Those whom the gods wish to destroy, they first make mad
Unlike most teachers, I worked for ten years in the DFE before moving to the front line, so I’ve seen policymaking at first hand, and one reason I began to become disillusioned was because it was so transparently silly. Let me give an example:
The Blair Government introduced something called the Comprehensive Spending Review. The idea was that you had to justify the budgets you spent by reference to the results of that spending. Sounds great: logical; sensible; prudent. There was just one problem with this plan, Baldrick, and that is that it was bollocks. The idea that in a field like education one can isolate the impact of a single government funding stream, often in very short timescales, is just demonstrable nonsense.
I recall one CSR in which DFE civil servants were asked to justify the budgets for policies such as the Specialist School programme, Excellence in Cities programme, Gifted and Talented policy, and Learning Mentors. So we officials beavered away (I was in the EiC division at the time) to produce statistics which showed that the schools in our programmes were improving faster than others, or – if evidence was reluctant to pop up in time – gather testimonials from the headteachers gratefully receiving our largesse. You can probably predict the issue already : we were all citing the same schools! Most of these schools, by dint of being in difficult circumstances, were on the receiving end of multiple grants, and thus the improved results of school X in Birmingham were being cited as evidence of the success of it being a specialist Languages College, but also, separately, being cited by a different team in the same CSR as evidence of the success of the Excellence in Cities policy, AND having Learning Mentors and so on. Often, these impacts would be claimed even though a programme had only been in place for 6 months, or had only touched a tiny proportion of the children in that school. Yet even if there had been just one programme per school, and it had run for seven years, it would still have been nonsense to claim that just one programme had produced any results increase.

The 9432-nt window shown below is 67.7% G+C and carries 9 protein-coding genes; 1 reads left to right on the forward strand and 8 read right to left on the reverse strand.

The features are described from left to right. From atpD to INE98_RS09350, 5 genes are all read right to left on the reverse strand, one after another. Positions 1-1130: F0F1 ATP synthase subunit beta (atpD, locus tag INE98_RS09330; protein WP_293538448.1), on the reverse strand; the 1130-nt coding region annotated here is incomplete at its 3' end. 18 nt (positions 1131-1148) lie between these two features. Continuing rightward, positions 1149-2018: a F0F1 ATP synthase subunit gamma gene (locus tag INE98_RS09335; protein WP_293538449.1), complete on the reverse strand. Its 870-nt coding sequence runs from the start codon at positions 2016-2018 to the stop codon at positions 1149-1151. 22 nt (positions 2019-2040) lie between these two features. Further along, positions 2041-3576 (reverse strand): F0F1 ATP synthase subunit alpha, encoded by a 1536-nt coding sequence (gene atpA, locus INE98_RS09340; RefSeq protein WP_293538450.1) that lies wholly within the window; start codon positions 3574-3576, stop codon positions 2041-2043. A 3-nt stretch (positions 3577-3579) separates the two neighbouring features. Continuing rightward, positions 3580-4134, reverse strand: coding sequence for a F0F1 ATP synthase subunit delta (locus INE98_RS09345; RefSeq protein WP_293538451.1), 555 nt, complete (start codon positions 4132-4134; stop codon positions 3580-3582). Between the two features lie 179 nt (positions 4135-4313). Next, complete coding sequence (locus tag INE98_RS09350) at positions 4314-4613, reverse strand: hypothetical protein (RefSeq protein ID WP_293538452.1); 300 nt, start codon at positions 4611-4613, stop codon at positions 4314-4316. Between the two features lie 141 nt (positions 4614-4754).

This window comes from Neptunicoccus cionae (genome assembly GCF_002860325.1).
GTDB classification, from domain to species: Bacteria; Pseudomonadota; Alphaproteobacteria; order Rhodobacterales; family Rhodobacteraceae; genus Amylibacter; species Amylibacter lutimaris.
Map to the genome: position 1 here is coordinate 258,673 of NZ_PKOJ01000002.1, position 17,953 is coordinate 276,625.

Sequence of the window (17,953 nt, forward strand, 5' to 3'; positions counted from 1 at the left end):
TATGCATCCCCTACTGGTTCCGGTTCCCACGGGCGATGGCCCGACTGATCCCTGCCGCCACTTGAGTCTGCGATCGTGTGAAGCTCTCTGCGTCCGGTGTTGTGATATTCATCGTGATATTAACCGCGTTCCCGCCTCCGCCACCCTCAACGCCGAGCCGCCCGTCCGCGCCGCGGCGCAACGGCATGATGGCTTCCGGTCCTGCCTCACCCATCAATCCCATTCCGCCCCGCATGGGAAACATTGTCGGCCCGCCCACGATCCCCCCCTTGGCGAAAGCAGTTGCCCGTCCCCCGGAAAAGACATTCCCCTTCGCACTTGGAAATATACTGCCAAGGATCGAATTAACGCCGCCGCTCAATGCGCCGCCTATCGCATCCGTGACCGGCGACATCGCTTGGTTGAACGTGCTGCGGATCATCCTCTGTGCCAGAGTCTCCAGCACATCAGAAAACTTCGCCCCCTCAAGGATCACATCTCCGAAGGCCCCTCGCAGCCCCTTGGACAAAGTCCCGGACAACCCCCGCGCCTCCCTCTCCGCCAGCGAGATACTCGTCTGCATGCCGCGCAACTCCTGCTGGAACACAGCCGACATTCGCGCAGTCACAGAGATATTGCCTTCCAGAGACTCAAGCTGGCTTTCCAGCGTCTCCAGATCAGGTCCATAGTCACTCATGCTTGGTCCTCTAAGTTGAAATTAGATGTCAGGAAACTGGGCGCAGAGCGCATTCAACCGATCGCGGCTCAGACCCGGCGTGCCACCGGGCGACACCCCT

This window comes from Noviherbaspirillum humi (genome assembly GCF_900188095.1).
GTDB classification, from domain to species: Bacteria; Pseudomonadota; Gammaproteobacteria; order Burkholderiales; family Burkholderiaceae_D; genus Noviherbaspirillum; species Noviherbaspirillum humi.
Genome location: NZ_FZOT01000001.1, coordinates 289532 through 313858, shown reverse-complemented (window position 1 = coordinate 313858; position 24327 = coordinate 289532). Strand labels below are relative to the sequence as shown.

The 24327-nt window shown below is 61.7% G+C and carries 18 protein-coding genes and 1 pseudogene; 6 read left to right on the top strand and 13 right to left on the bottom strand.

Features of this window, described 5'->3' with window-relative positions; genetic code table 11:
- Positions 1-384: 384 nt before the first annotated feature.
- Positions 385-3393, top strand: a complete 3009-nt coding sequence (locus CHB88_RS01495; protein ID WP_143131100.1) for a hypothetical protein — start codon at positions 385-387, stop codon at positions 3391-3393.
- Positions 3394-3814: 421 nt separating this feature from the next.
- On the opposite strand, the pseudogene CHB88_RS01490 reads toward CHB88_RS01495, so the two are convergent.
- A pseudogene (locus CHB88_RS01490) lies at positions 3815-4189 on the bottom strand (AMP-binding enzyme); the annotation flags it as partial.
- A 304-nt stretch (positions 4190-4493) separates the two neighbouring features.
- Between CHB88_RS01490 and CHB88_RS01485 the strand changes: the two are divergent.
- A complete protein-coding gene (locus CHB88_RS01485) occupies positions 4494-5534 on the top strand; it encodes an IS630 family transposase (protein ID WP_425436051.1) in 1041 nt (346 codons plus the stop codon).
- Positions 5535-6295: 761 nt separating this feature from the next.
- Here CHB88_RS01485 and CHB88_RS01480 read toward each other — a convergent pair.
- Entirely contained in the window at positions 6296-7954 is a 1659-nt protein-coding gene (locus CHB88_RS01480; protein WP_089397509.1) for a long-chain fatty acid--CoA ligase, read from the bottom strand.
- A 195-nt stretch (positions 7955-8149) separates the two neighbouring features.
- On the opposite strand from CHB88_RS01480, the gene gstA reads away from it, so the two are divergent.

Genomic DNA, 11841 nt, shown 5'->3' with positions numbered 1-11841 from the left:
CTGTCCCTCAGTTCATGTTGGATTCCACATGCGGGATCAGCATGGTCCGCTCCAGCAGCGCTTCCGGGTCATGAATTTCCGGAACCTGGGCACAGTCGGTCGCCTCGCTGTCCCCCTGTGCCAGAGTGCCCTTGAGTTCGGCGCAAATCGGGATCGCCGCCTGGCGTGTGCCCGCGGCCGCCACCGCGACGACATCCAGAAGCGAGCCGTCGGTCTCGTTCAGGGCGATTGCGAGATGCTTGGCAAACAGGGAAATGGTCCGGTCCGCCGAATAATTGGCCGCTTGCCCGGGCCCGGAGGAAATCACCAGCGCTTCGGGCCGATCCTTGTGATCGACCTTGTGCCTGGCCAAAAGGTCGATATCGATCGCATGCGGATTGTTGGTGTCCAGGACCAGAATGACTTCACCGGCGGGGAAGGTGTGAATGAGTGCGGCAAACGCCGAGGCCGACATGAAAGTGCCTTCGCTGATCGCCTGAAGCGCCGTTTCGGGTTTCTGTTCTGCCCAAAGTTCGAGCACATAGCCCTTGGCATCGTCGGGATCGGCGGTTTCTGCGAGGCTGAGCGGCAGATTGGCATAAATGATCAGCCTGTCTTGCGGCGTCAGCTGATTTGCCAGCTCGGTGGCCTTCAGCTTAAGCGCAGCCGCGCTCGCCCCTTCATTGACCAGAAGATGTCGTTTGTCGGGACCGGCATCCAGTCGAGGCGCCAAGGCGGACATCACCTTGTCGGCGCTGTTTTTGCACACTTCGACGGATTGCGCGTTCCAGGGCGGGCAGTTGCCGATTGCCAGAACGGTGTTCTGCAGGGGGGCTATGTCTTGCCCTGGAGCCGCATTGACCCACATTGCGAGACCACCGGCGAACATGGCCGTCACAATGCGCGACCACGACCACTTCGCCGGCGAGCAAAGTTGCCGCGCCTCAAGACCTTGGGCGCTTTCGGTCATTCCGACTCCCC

The number of inputs into any school are too many to list, and the idea that the impact of just one could be quantified in any meaningful way is not credible. Moreover, we’d be very aware that even within our self-selected groups of schools, some schools hadn’t improved as fast, some had done very well indeed, and some had gone backwards. So we’d average them and claim the overall figure (if positive) meant the programme which we funded in all of them must be having a positive effect. If it was negative, we’d claim that there hadn’t been enough time for it to “bed in”. This is truly awful “evidence”, and we knew it. But there was a game to be played, and budgets to be protected. Ministers simply did not want to hear that their favourite policy, announced with great fanfare, was not the successful button-push they wanted it to be. They’d promised to “do something”, and so they did. Once it was done, there was too much political face to lose to admit that life is a bit more complex than a headline in the Daily Mail.